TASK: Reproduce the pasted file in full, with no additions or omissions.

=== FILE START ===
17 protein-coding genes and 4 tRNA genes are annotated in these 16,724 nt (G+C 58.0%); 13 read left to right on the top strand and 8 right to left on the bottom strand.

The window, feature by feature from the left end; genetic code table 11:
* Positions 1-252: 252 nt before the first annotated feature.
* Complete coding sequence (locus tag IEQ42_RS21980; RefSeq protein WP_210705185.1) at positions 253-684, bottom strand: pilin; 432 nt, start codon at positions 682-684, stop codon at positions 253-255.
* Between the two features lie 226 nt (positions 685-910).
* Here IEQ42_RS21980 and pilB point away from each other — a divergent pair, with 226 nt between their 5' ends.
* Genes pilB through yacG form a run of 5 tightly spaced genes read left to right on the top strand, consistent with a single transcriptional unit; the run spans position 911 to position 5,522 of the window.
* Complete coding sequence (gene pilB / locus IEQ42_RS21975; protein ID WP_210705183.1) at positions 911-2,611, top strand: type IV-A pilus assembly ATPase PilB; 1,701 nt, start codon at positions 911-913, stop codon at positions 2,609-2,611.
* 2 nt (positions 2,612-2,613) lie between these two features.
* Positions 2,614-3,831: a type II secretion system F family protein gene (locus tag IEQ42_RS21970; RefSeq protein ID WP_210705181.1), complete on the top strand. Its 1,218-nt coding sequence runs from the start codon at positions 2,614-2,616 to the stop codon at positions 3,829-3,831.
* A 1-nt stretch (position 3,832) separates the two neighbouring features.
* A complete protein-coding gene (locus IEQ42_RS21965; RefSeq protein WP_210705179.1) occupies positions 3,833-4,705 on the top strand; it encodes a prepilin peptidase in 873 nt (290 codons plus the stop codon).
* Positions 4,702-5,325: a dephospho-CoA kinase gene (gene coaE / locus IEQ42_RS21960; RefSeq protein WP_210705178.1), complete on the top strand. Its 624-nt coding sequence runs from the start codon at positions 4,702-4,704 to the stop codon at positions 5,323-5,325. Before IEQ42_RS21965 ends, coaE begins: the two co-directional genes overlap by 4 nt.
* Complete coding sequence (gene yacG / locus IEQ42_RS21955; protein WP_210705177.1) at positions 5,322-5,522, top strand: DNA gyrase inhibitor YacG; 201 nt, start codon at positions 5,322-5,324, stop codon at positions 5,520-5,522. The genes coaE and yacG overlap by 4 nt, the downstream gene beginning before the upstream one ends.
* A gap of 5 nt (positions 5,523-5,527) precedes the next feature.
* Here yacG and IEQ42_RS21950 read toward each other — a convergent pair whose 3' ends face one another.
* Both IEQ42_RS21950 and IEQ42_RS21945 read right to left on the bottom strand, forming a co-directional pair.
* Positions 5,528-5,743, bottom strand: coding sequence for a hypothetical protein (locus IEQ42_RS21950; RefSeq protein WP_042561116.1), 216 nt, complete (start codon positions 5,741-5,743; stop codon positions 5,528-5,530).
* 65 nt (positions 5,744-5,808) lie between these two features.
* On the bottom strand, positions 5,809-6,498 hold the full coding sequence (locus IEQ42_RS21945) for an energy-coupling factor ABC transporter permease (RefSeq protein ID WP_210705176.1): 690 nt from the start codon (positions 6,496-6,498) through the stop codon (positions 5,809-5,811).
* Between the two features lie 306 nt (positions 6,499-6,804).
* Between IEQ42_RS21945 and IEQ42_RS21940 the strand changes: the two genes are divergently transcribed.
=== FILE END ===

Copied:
17 protein-coding genes and 4 tRNA genes are annotated in these 16,724 nt (G+C 58.0%); 13 read left to right on the top strand and 8 right to left on the bottom strand.

The window, feature by feature from the left end; genetic code table 11:
* Positions 1-252: 252 nt before the first annotated feature.
* Complete coding sequence (locus tag IEQ42_RS21980; RefSeq protein WP_210705185.1) at positions 253-684, bottom strand: pilin; 432 nt, start codon at positions 682-684, stop codon at positions 253-255.
* Between the two features lie 226 nt (positions 685-910).
* Here IEQ42_RS21980 and pilB point away from each other — a divergent pair, with 226 nt between their 5' ends.
* Genes pilB through yacG form a run of 5 tightly spaced genes read left to right on the top strand, consistent with a single transcriptional unit; the run spans position 911 to position 5,522 of the window.
* Complete coding sequence (gene pilB / locus IEQ42_RS21975; protein ID WP_210705183.1) at positions 911-2,611, top strand: type IV-A pilus assembly ATPase PilB; 1,701 nt, start codon at positions 911-913, stop codon at positions 2,609-2,611.
* 2 nt (positions 2,612-2,613) lie between these two features.
* Positions 2,614-3,831: a type II secretion system F family protein gene (locus tag IEQ42_RS21970; RefSeq protein ID WP_210705181.1), complete on the top strand. Its 1,218-nt coding sequence runs from the start codon at positions 2,614-2,616 to the stop codon at positions 3,829-3,831.
* A 1-nt stretch (position 3,832) separates the two neighbouring features.
* A complete protein-coding gene (locus IEQ42_RS21965; RefSeq protein WP_210705179.1) occupies positions 3,833-4,705 on the top strand; it encodes a prepilin peptidase in 873 nt (290 codons plus the stop codon).
* Positions 4,702-5,325: a dephospho-CoA kinase gene (gene coaE / locus IEQ42_RS21960; RefSeq protein WP_210705178.1), complete on the top strand. Its 624-nt coding sequence runs from the start codon at positions 4,702-4,704 to the stop codon at positions 5,323-5,325. Before IEQ42_RS21965 ends, coaE begins: the two co-directional genes overlap by 4 nt.
* Complete coding sequence (gene yacG / locus IEQ42_RS21955; protein WP_210705177.1) at positions 5,322-5,522, top strand: DNA gyrase inhibitor YacG; 201 nt, start codon at positions 5,322-5,324, stop codon at positions 5,520-5,522. The genes coaE and yacG overlap by 4 nt, the downstream gene beginning before the upstream one ends.
* A gap of 5 nt (positions 5,523-5,527) precedes the next feature.
* Here yacG and IEQ42_RS21950 read toward each other — a convergent pair whose 3' ends face one another.
* Both IEQ42_RS21950 and IEQ42_RS21945 read right to left on the bottom strand, forming a co-directional pair.
* Positions 5,528-5,743, bottom strand: coding sequence for a hypothetical protein (locus IEQ42_RS21950; RefSeq protein WP_042561116.1), 216 nt, complete (start codon positions 5,741-5,743; stop codon positions 5,528-5,530).
* 65 nt (positions 5,744-5,808) lie between these two features.
* On the bottom strand, positions 5,809-6,498 hold the full coding sequence (locus IEQ42_RS21945) for an energy-coupling factor ABC transporter permease (RefSeq protein ID WP_210705176.1): 690 nt from the start codon (positions 6,496-6,498) through the stop codon (positions 5,809-5,811).
* Between the two features lie 306 nt (positions 6,499-6,804).
* Between IEQ42_RS21945 and IEQ42_RS21940 the strand changes: the two genes are divergently transcribed.